Who’d have thunk it? Playing NHL Slapshot is full of thrills and spills in a way that you don’t expect a Wii game to be. There’s been a fair amount of buzz around EA’s arcade-y reboot, NBA Jam, and rightly so. But NHL Slapshot is just as much fun not only for kids, but for adults, too (especially if you grew up in the Northeast watching the Sabres, as I did). I know what you’re thinking: this is a Wii game. But bear with me.
First, there’s the peripheral with plastic handle and Nerf-like blade, all told about 18” in length. Within, it tightly holds the Wii remote and the Nunchuk. It’s totally a blast to use because it’s well-balanced. You’ll get some stickers to customize the stick as well. But it could be a bit of a pain to put together. Thankfully, there will be an online instruction video for nerds like me. And there’ll be tutorial/training videos regarding game play.
Right from the start, it was love at first puck. I began as a kid in the PeeWee league, playing on an ice rink out of doors, sometimes as the snow fell. I was full of the bright hope of making it to the NHL. Like most sports games, your claw your way up through the ranks in typical career mode fashion. Except it’s hilarious (and painful) to have a big, tough kid like Philadelphia Flyer defenseman Chris Pronger check you and knock you on your little boy butt. As you progress, you move through the Bantam and Junior leagues to the pros. More than 150 teams are included from the NHL, the AHL and CHL. You can create your own future star or play as the pint-sized version of Ilya Kovalchuk, Sidney Crosby or retired legend Wayne Gretzky.
If you don’t want to play as the fleet-footed center known as The Great One, you’ll still get the benefit of his expertise as a coach throughout your career – in real time via a feature called the Coach’s Clipboard. As you play, you’ll unlock power ups and boosts that will help you level up. I certainly wouldn’t play this way, but if you want to jump right in to the Stanley Cup Finals without playing any part of the season, you can. But watch out -- because you could get traded.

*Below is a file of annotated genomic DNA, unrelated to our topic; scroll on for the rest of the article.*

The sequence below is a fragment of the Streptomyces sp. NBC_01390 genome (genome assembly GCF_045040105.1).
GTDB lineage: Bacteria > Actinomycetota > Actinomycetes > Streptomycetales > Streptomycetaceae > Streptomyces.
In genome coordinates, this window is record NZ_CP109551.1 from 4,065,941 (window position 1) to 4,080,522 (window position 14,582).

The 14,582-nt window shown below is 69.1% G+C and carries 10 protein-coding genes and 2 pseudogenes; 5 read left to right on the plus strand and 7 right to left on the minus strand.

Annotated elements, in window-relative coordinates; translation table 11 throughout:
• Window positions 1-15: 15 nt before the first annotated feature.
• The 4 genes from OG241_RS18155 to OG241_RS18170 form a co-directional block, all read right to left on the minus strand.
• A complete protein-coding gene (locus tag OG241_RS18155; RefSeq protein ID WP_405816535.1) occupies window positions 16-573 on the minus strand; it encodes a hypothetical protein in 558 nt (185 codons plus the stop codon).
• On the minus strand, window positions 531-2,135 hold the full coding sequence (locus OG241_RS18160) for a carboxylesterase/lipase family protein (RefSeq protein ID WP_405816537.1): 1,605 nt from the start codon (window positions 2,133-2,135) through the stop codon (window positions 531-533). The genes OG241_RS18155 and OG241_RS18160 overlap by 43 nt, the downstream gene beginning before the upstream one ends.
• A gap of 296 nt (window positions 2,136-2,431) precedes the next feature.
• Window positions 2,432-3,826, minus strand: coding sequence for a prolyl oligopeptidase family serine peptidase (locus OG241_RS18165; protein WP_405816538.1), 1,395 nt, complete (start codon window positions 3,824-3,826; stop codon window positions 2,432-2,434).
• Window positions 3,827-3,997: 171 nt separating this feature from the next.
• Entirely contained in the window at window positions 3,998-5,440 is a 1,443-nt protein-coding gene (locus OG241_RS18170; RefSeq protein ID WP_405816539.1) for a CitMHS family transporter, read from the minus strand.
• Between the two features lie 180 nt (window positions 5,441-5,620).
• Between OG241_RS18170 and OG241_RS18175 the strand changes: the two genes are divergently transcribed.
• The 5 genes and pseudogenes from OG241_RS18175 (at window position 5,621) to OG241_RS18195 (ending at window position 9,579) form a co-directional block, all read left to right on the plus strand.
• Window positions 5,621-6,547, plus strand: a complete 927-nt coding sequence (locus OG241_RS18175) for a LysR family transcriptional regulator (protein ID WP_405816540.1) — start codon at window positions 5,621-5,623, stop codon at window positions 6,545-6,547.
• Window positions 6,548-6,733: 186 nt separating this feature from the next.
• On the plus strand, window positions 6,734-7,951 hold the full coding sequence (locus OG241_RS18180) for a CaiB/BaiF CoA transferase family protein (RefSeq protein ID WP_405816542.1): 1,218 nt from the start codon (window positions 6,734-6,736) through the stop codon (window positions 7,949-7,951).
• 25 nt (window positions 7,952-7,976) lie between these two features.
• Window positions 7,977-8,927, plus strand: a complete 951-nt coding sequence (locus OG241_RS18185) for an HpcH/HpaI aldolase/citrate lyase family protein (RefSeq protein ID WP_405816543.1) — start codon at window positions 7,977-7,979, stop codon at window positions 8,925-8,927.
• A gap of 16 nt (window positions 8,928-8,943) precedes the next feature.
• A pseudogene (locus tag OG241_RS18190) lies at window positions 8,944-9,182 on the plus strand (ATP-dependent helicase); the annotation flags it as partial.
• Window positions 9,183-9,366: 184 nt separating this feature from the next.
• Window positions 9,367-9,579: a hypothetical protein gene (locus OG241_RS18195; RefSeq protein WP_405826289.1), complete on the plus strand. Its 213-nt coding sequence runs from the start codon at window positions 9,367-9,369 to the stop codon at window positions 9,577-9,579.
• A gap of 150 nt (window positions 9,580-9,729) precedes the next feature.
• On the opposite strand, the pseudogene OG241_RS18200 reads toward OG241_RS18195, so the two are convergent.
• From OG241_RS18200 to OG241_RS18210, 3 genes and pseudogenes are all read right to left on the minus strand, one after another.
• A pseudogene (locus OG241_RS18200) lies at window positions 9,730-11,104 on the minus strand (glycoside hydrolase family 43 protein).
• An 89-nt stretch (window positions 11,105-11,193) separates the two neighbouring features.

On offense and defense, using the stick is intuitive. On offense, you move your arm about a foot or so to do a wrist shot. And really swing hard from about shoulder height for a slapshot from the blue line (hence, the soft plastic blade). As I played, I felt that hitting a slapshot required a little too much effort, but maybe the developers want to make play fairly realistic. To pass the puck, you hit the ‘A’ button. On defense, you move the stick forward – hard -- and parallel to the ice (er, floor) to check. The ‘A’ button switches players so you can get closer to the puck. You can also pull off dekes and pokechecks. You move forward and around the ice with the Nunchuk’s stick. But if you’re lazy, don’t touch that Nunchuk. The game supposedly will deal with the skating for you.
I thought about this aspect for a while. Who would be so much of a couch potato that he wouldn’t have the energy to use the controls to skate? Maybe this aspect is a nod to little kids. Maybe it’s part of the trend in sports games to make them easier to play. Maybe the NHL play is on such a higher level that you have to concentrate more on shooting than on skating. Whatever it is, I’ll be using the Nunchuk stick to skate.
The game overall looks like it’s really immersive. Maybe because it reminded me of being a kid again, but the Peewee league, in which you play 3-on-3, is the most fun to play right off the bat. That’s not to say that the graphics look like, you know, the faces of a Mii in Wii Sports. They’re more real and more defined, closer to, say, a Norman Rockwell painting than the Owly graphic novel for kids. Plus, in this portion of the game, there are far fewer penalties, so the actual play is unfettered – and pretty wild.
You can play as a goalie in Shooter vs. Goalie, a minigame in which you can take on a friend. You can also take on three friends as a net minder, but you better practice hard in Shooter vs. Goalie before you even go there. Unfortunately, there’s no online play, but there are roster and schedule updates.
Overall, this is not just another Wii sports game for kids only. The graphics pop with 60 frames a second; you see reflections in the ice, along with ice spraying as you skate. Moreover, it’s fun to see your character grow and morph from a kid with cage-type helmet to an adult behemoth who puts fear in the eyes of opponents. And with a varied soundtrack that includes The Ramones, The Black Keys and Foxy Shazam, you’ll be tapping your toes as you skate. Too bad about the lack of online play, though.